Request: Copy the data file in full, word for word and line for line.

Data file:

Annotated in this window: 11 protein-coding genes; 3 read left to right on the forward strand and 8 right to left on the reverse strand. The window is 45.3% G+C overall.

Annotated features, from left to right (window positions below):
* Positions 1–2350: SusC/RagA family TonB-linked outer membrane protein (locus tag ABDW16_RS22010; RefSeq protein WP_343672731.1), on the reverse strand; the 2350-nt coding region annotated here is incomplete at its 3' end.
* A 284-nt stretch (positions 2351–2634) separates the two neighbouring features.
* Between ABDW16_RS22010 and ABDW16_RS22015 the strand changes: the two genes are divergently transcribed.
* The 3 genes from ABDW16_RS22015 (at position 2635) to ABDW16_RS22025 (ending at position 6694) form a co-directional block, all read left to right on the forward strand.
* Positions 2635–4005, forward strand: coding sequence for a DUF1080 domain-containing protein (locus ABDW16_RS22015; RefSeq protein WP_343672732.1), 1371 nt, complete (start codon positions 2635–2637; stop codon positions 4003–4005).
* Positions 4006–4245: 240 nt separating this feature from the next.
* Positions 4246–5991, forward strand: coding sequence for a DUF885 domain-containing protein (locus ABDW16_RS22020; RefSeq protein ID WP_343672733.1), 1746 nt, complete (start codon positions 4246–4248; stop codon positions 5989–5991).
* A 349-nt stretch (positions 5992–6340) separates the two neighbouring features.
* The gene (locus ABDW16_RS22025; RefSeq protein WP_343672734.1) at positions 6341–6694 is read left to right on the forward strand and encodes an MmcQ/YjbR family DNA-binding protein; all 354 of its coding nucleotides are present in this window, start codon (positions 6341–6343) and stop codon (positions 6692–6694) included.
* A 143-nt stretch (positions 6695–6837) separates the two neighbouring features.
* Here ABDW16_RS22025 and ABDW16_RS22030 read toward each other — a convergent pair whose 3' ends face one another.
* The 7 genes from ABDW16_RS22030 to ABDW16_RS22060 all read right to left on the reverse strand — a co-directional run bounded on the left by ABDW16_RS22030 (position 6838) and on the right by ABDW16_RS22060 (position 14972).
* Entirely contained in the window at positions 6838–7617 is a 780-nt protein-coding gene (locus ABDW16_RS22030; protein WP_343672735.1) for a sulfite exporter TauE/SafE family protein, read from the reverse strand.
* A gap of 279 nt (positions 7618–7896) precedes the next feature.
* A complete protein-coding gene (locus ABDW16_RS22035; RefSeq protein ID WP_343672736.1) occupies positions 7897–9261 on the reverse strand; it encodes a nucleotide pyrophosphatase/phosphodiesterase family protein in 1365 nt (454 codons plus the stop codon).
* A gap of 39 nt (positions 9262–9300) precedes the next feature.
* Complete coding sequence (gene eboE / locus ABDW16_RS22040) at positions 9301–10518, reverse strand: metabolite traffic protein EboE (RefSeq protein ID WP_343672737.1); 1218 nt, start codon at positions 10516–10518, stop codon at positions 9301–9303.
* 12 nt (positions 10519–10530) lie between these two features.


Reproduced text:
Annotated in this window: 11 protein-coding genes; 3 read left to right on the forward strand and 8 right to left on the reverse strand. The window is 45.3% G+C overall.

Annotated features, from left to right (window positions below):
* Positions 1–2350: SusC/RagA family TonB-linked outer membrane protein (locus tag ABDW16_RS22010; RefSeq protein WP_343672731.1), on the reverse strand; the 2350-nt coding region annotated here is incomplete at its 3' end.
* A 284-nt stretch (positions 2351–2634) separates the two neighbouring features.
* Between ABDW16_RS22010 and ABDW16_RS22015 the strand changes: the two genes are divergently transcribed.
* The 3 genes from ABDW16_RS22015 (at position 2635) to ABDW16_RS22025 (ending at position 6694) form a co-directional block, all read left to right on the forward strand.
* Positions 2635–4005, forward strand: coding sequence for a DUF1080 domain-containing protein (locus ABDW16_RS22015; RefSeq protein WP_343672732.1), 1371 nt, complete (start codon positions 2635–2637; stop codon positions 4003–4005).
* Positions 4006–4245: 240 nt separating this feature from the next.
* Positions 4246–5991, forward strand: coding sequence for a DUF885 domain-containing protein (locus ABDW16_RS22020; RefSeq protein ID WP_343672733.1), 1746 nt, complete (start codon positions 4246–4248; stop codon positions 5989–5991).
* A 349-nt stretch (positions 5992–6340) separates the two neighbouring features.
* The gene (locus ABDW16_RS22025; RefSeq protein WP_343672734.1) at positions 6341–6694 is read left to right on the forward strand and encodes an MmcQ/YjbR family DNA-binding protein; all 354 of its coding nucleotides are present in this window, start codon (positions 6341–6343) and stop codon (positions 6692–6694) included.
* A 143-nt stretch (positions 6695–6837) separates the two neighbouring features.
* Here ABDW16_RS22025 and ABDW16_RS22030 read toward each other — a convergent pair whose 3' ends face one another.
* The 7 genes from ABDW16_RS22030 to ABDW16_RS22060 all read right to left on the reverse strand — a co-directional run bounded on the left by ABDW16_RS22030 (position 6838) and on the right by ABDW16_RS22060 (position 14972).
* Entirely contained in the window at positions 6838–7617 is a 780-nt protein-coding gene (locus ABDW16_RS22030; protein WP_343672735.1) for a sulfite exporter TauE/SafE family protein, read from the reverse strand.
* A gap of 279 nt (positions 7618–7896) precedes the next feature.
* A complete protein-coding gene (locus ABDW16_RS22035; RefSeq protein ID WP_343672736.1) occupies positions 7897–9261 on the reverse strand; it encodes a nucleotide pyrophosphatase/phosphodiesterase family protein in 1365 nt (454 codons plus the stop codon).
* A gap of 39 nt (positions 9262–9300) precedes the next feature.
* Complete coding sequence (gene eboE / locus ABDW16_RS22040) at positions 9301–10518, reverse strand: metabolite traffic protein EboE (RefSeq protein ID WP_343672737.1); 1218 nt, start codon at positions 10516–10518, stop codon at positions 9301–9303.
* 12 nt (positions 10519–10530) lie between these two features.